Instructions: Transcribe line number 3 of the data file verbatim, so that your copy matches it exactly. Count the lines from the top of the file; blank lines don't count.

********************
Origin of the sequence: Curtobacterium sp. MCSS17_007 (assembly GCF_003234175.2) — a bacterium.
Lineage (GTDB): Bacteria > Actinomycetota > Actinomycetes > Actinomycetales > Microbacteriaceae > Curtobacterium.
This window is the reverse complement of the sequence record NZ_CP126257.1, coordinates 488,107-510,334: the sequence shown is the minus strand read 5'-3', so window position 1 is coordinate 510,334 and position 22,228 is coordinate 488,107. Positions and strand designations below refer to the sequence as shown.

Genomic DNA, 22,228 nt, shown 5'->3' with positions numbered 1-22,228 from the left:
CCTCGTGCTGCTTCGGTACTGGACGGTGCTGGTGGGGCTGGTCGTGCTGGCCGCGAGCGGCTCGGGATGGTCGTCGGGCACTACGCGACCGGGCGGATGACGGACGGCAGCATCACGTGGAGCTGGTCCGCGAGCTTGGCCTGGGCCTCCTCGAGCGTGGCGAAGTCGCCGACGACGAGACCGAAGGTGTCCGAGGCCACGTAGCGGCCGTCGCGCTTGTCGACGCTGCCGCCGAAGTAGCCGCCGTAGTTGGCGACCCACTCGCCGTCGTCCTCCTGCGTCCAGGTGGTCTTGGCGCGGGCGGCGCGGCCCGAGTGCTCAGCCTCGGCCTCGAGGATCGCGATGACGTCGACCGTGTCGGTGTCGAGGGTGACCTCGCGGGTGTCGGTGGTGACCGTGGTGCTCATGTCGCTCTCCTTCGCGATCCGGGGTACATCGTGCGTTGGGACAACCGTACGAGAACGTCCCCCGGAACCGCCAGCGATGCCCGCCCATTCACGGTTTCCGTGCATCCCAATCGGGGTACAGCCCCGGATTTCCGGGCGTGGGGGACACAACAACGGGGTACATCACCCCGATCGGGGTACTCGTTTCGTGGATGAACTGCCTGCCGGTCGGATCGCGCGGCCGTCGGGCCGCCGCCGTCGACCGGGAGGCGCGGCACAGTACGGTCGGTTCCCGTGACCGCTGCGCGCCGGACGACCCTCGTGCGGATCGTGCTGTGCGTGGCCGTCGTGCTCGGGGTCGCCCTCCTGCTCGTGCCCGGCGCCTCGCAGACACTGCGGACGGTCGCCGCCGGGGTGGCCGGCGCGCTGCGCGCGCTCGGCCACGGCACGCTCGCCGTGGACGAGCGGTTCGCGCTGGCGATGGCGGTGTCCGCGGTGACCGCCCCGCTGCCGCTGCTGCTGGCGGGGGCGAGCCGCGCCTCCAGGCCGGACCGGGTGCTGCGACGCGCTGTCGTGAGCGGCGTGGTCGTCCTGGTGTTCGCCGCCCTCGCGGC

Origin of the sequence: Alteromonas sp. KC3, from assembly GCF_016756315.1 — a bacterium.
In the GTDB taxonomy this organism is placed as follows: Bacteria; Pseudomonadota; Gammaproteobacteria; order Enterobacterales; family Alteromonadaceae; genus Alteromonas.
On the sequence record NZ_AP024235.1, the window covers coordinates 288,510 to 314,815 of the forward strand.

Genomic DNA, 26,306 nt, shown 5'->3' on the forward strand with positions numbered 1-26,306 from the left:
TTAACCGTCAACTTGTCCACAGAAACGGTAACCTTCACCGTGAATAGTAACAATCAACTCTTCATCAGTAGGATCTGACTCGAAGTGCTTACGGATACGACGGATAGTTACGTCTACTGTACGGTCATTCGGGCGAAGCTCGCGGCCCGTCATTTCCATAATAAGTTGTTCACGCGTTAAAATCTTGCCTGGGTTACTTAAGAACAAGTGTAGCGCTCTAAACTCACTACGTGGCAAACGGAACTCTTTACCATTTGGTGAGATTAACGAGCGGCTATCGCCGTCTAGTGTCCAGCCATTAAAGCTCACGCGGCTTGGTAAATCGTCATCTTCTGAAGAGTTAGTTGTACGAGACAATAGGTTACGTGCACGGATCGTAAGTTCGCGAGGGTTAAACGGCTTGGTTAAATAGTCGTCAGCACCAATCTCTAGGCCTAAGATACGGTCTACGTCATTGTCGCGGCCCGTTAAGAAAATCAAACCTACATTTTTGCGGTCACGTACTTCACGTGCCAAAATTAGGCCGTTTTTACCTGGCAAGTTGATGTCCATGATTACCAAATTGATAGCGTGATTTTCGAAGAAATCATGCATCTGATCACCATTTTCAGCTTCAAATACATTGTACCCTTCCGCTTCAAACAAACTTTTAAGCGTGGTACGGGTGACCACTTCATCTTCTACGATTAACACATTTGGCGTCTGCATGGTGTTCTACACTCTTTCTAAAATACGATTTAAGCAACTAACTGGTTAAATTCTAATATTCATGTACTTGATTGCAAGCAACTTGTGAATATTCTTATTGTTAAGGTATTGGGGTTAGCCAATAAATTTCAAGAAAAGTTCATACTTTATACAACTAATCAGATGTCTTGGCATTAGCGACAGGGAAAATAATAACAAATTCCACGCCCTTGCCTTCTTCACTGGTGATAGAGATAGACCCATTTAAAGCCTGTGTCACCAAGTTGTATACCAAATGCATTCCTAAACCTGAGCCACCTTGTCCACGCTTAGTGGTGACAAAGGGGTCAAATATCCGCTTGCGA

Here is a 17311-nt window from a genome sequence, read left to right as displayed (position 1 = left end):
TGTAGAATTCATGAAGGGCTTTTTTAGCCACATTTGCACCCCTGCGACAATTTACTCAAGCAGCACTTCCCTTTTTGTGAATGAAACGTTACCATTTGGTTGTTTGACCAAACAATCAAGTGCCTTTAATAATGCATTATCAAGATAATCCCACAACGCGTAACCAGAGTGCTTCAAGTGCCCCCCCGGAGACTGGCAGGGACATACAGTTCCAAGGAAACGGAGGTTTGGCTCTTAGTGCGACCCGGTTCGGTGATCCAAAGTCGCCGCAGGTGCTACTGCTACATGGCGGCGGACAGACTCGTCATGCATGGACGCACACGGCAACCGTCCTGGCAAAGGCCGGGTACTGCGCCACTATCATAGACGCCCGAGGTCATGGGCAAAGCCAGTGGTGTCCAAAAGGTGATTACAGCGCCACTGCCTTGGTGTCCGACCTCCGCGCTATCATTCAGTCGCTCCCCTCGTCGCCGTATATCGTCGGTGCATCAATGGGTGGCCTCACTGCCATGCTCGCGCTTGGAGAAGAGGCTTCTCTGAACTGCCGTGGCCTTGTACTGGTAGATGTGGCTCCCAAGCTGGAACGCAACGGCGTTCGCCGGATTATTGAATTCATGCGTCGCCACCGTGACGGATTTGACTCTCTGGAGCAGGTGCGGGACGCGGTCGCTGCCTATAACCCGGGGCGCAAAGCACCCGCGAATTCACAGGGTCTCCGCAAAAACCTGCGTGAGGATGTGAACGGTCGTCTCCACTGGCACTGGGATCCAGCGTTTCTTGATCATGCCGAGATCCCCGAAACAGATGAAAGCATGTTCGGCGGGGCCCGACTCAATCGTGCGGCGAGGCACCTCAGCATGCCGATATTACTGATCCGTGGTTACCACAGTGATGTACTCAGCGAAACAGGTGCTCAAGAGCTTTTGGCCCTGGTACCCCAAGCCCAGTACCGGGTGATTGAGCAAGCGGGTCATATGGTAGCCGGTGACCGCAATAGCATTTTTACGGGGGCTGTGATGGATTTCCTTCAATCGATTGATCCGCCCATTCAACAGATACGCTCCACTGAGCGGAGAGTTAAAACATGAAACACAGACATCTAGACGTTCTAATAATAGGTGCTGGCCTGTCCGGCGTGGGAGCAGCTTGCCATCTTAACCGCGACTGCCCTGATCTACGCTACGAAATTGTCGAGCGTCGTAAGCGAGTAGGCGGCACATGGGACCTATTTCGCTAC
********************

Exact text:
This window is the reverse complement of the sequence record NZ_CP126257.1, coordinates 488,107-510,334: the sequence shown is the minus strand read 5'-3', so window position 1 is coordinate 510,334 and position 22,228 is coordinate 488,107. Positions and strand designations below refer to the sequence as shown.